Benjamin Wallin: A Respectable Minister's Proclamation of the Gospel in Eighteenth-Century London
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SubjectWallin, Benjamin, 1711-1782
Reformed Baptists--Great Britain--History
Sermons, English--18th century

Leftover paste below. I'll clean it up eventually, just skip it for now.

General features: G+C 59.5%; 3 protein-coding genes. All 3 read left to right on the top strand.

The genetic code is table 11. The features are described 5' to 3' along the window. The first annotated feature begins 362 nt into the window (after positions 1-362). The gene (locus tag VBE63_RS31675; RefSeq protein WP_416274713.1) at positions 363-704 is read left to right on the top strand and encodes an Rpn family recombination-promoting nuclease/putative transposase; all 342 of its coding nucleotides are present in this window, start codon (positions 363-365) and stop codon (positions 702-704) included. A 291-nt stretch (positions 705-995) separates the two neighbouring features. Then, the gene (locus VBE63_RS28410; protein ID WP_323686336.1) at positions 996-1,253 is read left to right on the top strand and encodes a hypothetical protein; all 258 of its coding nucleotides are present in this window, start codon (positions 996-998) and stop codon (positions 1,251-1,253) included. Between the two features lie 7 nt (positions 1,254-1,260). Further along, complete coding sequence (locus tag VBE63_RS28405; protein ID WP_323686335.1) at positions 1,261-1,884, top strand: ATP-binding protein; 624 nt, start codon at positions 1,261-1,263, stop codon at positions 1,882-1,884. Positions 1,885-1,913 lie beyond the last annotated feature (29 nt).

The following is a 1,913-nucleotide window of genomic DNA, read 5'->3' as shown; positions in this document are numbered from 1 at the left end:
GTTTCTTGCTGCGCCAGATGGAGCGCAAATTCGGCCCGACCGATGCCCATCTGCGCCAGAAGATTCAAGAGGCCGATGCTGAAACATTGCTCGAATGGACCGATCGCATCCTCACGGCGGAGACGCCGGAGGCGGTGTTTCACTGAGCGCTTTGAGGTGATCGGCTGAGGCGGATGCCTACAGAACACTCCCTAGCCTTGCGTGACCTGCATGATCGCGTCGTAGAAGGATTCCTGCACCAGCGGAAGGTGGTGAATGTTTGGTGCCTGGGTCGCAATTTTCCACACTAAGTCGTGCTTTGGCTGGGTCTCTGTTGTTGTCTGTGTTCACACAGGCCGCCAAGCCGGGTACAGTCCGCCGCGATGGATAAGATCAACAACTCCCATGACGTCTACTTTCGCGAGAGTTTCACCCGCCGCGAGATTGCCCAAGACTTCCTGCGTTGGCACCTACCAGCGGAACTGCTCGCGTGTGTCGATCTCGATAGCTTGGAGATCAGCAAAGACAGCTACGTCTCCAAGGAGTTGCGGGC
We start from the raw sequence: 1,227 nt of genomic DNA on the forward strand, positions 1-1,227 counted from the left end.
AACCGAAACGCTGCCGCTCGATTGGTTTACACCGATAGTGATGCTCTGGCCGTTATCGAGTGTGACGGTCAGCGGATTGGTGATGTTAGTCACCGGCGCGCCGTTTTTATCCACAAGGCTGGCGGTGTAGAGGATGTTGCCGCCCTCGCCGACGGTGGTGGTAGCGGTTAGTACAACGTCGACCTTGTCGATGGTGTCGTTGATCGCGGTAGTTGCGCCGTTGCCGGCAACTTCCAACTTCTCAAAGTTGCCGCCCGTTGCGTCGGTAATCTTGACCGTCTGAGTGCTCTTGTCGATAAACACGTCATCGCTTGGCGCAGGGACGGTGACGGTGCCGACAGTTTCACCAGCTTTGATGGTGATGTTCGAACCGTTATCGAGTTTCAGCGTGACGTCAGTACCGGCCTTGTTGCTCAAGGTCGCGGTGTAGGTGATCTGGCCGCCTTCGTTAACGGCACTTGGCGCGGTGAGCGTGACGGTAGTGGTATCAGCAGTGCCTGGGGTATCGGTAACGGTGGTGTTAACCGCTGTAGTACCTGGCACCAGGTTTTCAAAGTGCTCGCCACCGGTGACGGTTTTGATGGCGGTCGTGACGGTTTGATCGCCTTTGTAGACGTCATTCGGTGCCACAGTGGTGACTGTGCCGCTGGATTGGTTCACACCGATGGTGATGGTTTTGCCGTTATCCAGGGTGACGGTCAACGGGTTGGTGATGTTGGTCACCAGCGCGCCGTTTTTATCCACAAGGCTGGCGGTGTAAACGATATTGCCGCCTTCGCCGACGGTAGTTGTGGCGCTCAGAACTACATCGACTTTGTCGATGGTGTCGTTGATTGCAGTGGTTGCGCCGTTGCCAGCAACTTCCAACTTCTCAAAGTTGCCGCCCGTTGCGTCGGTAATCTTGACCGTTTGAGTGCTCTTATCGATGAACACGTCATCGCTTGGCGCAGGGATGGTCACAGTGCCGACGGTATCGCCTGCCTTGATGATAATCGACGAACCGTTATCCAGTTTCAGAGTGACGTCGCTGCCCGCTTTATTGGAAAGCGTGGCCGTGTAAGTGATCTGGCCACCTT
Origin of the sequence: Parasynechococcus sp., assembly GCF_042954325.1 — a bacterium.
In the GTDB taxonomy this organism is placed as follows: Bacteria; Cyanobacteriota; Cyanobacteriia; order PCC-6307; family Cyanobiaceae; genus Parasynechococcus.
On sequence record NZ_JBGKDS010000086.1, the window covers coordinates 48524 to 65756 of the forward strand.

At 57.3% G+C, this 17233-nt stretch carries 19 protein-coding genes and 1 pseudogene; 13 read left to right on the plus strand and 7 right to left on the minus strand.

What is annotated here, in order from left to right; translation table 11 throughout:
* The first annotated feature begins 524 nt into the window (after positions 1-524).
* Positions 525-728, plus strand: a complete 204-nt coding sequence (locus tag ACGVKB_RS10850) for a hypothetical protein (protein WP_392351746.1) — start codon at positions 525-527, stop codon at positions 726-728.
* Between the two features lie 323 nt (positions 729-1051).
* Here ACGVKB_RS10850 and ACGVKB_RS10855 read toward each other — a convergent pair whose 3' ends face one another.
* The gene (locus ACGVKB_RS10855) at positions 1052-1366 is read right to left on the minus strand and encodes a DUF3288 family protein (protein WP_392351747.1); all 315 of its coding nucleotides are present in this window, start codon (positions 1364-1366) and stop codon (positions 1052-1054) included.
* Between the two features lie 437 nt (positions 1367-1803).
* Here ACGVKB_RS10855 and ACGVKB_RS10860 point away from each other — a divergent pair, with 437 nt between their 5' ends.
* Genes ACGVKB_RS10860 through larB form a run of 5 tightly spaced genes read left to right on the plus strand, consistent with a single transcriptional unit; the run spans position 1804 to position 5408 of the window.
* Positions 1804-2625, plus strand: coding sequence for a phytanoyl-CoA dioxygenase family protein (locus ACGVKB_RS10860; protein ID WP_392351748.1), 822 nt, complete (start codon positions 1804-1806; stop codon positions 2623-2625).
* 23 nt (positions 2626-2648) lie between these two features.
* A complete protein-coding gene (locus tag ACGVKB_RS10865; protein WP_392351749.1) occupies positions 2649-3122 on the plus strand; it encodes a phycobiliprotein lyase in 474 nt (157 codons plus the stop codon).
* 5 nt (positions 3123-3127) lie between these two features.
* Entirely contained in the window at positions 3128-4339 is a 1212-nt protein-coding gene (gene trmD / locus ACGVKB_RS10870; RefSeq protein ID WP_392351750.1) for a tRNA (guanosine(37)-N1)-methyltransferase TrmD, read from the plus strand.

This dissertation introduces the work of the eighteenth-century Particular Baptist London minister Benjamin Wallin. After providing an overview of Wallin's life and ministry, the dissertation turns to an examination of his teaching and preaching. Benjamin Wallin was a known close associate of John Gill and John Brine, who have traditionally been associated with the "high" Calvinist movement of the eighteenth century. Accordingly, Benjamin Wallin has also been linked to the movement by association. This dissertation examines the textual evidence of Wallin’s sermons to argue that Benjamin Wallin was not a "high" Calvinist. Furthermore, upon review of the sermons, the dissertation also establishes Benjamin Wallin as one who would affirm the thesis of the "modern question" and would readily preach the "offer" of the gospel to unbelievers. Through the use of form criticism, specifically genre criticism, Wallin’s sermons are compared to those of John Brine to identify the homiletical fidelity of each man's sermons with the established sermonic genres of the Protestant church.